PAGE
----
Skip to main content

Should a Book Stab You, Or Make You Happy?

By 25/09/2012blog, books

“I think we ought to read only the kind of books that wound or stab us. If the book we’re reading doesn’t wake us up with a blow to the head, what are we reading for? So that it will make us happy, as you write? Good Lord, we would be happy precisely if we had no books, and the kind of books that make us happy are the kind we could write ourselves if we had to. But we need books that affect us like a disaster, that grieve us deeply, like the death of someone we loved more than ourselves, like being banished into forests far from everyone, like a suicide. A book must be the axe for the frozen sea within us. That is my belief.”

— Franz Kafka

Franz Kafka

Franz Kafka and Books that Stab you

I read this quote today on Goodreads, and began discussing it with a few friends on Facebook. Opinions veered on one side or the other.

Personally, I think there will always be those who read to be provoked into thought, and those who read to escape. Both are equally valid reasons for reading, in my opinion, and I alternate between the two.

When it comes to my own writing, however, I aspire to Kafka’s recommended genre. I would die happy if  I could write books “that affect us like a disaster, that grieve us deeply, like the death of someone we loved more than ourselves, like being banished into forests far from everyone, like a suicide. A book must be the axe for the frozen sea within us.”

What sort of book would You rather read? Why? And if you’re a writer, what sort of book would you rather write?

Damyanti Biswas

Damyanti Biswas is the author of You Beneath Your Skin and numerous short stories that have been published in magazines and anthologies in the US, the UK, and Asia. She has been shortlisted for Best Small Fictions and Bath Novel Awards and is co-editor of the Forge Literary Magazine. Her literary crime thriller series, the Blue Mumbai, is represented by Lucienne Diver from The Knight Agency. Both The Blue Bar and The Blue Monsoon were published in 2023.

I appreciate comments, and I always visit back. If you're having trouble commenting, let me know via the contact form, or tweet me up @damyantig !

This site uses Akismet to reduce spam. Learn how your comment data is processed.


  • This debate of awe inspiring and life changing books versus feel happy books or a more precise time pass books will endure till the last man on earth is alive. The debate , to get drawn into, must one know what he wants to do with his life of 613200 hours …then the candle begins to flicker at age 70. If I be the change agent, then oh yes! I need those stabbing books not many though….even one gem of a classic can stab that much…that all other books would look like repetitive of sort to some extent.Cause moral of all the great books or in the language of debate here, the stabbing books, are mostly originate from the fountain of truthfulness, compassion, equality and justice, preservation of all lives…While though the debate make it appear there is a conflict between Happy Book and Stabbing books …there isn’t always…even plain books with feel good factors has an under current of that stabbing phenomena that make many a happy book turn out to be stabbing books…This debate reminds of the debate in India in 60s-70s between Art film and entertainment films…ON current day, the distinction has got blurred here too.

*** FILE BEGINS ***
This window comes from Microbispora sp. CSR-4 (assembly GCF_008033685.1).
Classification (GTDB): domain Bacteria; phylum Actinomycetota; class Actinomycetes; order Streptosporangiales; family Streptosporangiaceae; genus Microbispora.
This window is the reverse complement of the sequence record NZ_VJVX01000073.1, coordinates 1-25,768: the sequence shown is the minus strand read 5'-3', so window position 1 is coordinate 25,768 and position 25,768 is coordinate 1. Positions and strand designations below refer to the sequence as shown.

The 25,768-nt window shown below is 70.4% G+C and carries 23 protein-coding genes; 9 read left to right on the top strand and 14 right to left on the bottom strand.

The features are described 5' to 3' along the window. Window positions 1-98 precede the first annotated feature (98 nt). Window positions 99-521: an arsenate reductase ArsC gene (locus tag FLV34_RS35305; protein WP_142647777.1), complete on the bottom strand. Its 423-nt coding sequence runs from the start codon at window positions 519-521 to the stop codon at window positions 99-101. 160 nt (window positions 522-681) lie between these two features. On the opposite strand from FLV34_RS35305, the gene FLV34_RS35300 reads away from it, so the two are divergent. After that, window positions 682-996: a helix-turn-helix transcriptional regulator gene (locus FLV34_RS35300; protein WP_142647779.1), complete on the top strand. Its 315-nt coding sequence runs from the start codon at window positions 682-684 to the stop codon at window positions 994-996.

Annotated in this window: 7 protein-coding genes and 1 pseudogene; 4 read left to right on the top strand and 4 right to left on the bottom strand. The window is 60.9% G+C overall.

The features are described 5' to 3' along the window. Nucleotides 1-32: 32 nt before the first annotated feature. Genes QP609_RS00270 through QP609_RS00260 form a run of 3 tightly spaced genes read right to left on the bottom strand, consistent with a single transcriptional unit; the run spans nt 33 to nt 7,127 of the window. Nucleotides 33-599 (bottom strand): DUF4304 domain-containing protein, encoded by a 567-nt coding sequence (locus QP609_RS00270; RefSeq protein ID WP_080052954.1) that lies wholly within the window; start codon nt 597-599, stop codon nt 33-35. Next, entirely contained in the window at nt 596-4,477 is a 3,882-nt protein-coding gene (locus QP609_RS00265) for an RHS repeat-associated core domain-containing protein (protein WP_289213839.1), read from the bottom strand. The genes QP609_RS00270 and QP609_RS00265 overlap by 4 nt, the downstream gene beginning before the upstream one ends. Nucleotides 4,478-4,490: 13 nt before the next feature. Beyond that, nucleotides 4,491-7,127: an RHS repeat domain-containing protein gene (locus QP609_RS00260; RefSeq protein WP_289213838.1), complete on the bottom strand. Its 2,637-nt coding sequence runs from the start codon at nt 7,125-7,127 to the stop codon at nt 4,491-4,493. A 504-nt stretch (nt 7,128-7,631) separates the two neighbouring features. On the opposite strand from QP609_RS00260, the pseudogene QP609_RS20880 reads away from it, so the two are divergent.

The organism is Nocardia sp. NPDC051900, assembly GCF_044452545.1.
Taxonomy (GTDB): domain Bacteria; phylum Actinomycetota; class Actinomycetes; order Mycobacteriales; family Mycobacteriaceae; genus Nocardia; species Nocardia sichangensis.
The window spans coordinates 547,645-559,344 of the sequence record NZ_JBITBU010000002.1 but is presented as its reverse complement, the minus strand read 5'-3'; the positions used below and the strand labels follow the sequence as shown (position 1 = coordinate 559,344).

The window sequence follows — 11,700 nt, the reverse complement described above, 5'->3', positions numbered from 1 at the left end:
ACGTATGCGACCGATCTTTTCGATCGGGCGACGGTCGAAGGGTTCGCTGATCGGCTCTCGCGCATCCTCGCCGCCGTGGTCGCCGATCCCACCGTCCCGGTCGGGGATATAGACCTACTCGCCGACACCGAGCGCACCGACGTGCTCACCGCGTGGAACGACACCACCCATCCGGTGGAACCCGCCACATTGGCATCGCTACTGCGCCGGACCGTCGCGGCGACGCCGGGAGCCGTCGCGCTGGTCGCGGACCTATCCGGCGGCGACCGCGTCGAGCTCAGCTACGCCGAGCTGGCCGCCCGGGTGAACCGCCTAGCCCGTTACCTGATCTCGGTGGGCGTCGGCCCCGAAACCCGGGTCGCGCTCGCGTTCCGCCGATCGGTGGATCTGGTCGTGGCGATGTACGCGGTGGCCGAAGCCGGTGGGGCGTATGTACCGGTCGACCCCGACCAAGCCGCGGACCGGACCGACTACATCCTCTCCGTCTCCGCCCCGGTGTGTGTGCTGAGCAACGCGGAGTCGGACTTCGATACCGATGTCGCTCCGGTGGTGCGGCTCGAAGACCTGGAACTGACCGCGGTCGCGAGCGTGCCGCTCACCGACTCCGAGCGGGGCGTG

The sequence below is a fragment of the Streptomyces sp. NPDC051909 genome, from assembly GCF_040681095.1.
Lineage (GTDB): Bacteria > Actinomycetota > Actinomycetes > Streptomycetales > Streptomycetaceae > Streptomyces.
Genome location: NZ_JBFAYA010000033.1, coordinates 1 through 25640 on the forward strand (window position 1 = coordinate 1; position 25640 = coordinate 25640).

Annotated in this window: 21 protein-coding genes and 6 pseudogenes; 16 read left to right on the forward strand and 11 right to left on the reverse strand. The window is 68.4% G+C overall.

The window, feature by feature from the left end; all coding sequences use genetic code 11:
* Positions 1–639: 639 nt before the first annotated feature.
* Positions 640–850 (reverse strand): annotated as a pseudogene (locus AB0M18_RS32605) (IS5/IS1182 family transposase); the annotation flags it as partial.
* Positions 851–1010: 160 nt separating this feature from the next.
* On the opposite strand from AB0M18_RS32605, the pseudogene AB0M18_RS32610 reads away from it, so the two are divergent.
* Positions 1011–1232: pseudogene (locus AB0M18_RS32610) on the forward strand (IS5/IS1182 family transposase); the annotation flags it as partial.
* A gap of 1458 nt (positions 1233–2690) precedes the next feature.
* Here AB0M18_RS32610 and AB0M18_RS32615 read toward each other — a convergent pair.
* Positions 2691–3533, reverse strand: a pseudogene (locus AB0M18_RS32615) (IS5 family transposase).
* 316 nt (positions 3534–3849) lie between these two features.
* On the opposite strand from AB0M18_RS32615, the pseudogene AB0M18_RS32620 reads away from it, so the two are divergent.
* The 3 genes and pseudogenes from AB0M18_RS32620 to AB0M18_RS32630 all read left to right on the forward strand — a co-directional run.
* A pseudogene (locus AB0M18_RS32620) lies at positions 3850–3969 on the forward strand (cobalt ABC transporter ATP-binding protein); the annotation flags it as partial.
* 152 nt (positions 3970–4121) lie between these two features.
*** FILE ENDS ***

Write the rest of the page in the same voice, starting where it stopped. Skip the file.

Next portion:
• Kunal Sen says:

    When I am feeling pensive, I find myself reading the only comfort-prose I know- and these tend to be mysteries: Perry Mason, Feluda, Poirot; or some days, P.G.W., Ruskin Bond, Archie’s comics and travelogues (non-fiction)- either way, these books feel familiar, comforting and do not threaten and on some days, that is just what is needed: kindness.

    When I am not feeling anything or am confronting a writer’s block (I rarely experience elation)- I tend to pick books that rattle and dazzle in equal measure with the sheer, brutal magnificence of their prose- let’s say the last two pages of Capote’s ‘Breakfast at Tiffany’s’ or Lahiri’s ‘Interpreter of Maladies’ or the opening two pages of Nabokov’s ‘Lolita’ – these nurture, these give me head-rushes and throat-lumps and adrenaline and those little moments when I shake my head and smile and go, ‘Bloody hell, that’s brilliant!’ and these pages, these books- they are staggering, in all their glory and bleakness, fury and madness, and I wouldn’t trade this masochistic, almost physical experience, for anything else in the world.

  • Both, both, both! 😀 I think that a book should challenge you and make you think, consider the ‘other side’ that you’ve not yet taken into account, but the same book should also please you, be it through exploration of that ‘other side’ or just a simply satisfying ending.

    • Damyanti says:

      Who doesn’t like the best of both worlds? Such books are rare though — I thought “The Room” was one of them.